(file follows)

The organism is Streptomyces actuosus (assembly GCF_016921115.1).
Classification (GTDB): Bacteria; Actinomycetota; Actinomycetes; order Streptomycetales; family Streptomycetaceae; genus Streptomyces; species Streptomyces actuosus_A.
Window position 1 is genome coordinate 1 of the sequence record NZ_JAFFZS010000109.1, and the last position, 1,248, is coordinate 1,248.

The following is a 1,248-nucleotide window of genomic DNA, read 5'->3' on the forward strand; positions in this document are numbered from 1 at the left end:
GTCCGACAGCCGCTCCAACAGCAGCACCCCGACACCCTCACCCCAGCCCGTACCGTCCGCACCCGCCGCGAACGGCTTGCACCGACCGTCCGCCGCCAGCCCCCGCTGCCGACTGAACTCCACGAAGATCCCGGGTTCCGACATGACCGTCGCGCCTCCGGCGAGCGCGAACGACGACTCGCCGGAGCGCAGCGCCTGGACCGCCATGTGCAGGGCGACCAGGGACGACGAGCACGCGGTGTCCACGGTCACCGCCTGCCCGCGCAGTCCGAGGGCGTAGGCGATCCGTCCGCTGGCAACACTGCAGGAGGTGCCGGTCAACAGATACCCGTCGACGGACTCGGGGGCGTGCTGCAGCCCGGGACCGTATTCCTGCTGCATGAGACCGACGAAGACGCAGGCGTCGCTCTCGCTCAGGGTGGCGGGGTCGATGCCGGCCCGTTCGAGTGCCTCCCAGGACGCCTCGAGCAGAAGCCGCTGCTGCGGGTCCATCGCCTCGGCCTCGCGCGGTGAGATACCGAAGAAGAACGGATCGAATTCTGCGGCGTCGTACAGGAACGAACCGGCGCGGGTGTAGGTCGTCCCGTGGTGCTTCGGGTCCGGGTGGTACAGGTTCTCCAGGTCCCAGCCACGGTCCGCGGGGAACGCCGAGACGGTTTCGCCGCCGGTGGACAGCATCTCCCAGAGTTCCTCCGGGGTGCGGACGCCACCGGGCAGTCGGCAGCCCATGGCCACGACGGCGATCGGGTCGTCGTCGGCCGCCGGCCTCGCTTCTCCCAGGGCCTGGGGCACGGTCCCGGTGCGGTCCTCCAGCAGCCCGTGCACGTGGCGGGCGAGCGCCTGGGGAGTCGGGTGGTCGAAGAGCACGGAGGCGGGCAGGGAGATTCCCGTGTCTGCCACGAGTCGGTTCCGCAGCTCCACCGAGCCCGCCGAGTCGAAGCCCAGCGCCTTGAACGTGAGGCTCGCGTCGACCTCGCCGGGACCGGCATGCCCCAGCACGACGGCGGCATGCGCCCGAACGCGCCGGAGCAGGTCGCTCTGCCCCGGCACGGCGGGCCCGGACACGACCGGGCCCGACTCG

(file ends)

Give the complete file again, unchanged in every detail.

The organism is Streptomyces actuosus (assembly GCF_016921115.1).
Classification (GTDB): Bacteria; Actinomycetota; Actinomycetes; order Streptomycetales; family Streptomycetaceae; genus Streptomyces; species Streptomyces actuosus_A.
Window position 1 is genome coordinate 1 of the sequence record NZ_JAFFZS010000109.1, and the last position, 1,248, is coordinate 1,248.

The following is a 1,248-nucleotide window of genomic DNA, read 5'->3' on the forward strand; positions in this document are numbered from 1 at the left end:
GTCCGACAGCCGCTCCAACAGCAGCACCCCGACACCCTCACCCCAGCCCGTACCGTCCGCACCCGCCGCGAACGGCTTGCACCGACCGTCCGCCGCCAGCCCCCGCTGCCGACTGAACTCCACGAAGATCCCGGGTTCCGACATGACCGTCGCGCCTCCGGCGAGCGCGAACGACGACTCGCCGGAGCGCAGCGCCTGGACCGCCATGTGCAGGGCGACCAGGGACGACGAGCACGCGGTGTCCACGGTCACCGCCTGCCCGCGCAGTCCGAGGGCGTAGGCGATCCGTCCGCTGGCAACACTGCAGGAGGTGCCGGTCAACAGATACCCGTCGACGGACTCGGGGGCGTGCTGCAGCCCGGGACCGTATTCCTGCTGCATGAGACCGACGAAGACGCAGGCGTCGCTCTCGCTCAGGGTGGCGGGGTCGATGCCGGCCCGTTCGAGTGCCTCCCAGGACGCCTCGAGCAGAAGCCGCTGCTGCGGGTCCATCGCCTCGGCCTCGCGCGGTGAGATACCGAAGAAGAACGGATCGAATTCTGCGGCGTCGTACAGGAACGAACCGGCGCGGGTGTAGGTCGTCCCGTGGTGCTTCGGGTCCGGGTGGTACAGGTTCTCCAGGTCCCAGCCACGGTCCGCGGGGAACGCCGAGACGGTTTCGCCGCCGGTGGACAGCATCTCCCAGAGTTCCTCCGGGGTGCGGACGCCACCGGGCAGTCGGCAGCCCATGGCCACGACGGCGATCGGGTCGTCGTCGGCCGCCGGCCTCGCTTCTCCCAGGGCCTGGGGCACGGTCCCGGTGCGGTCCTCCAGCAGCCCGTGCACGTGGCGGGCGAGCGCCTGGGGAGTCGGGTGGTCGAAGAGCACGGAGGCGGGCAGGGAGATTCCCGTGTCTGCCACGAGTCGGTTCCGCAGCTCCACCGAGCCCGCCGAGTCGAAGCCCAGCGCCTTGAACGTGAGGCTCGCGTCGACCTCGCCGGGACCGGCATGCCCCAGCACGACGGCGGCATGCGCCCGAACGCGCCGGAGCAGGTCGCTCTGCCCCGGCACGGCGGGCCCGGACACGACCGGGCCCGACTCG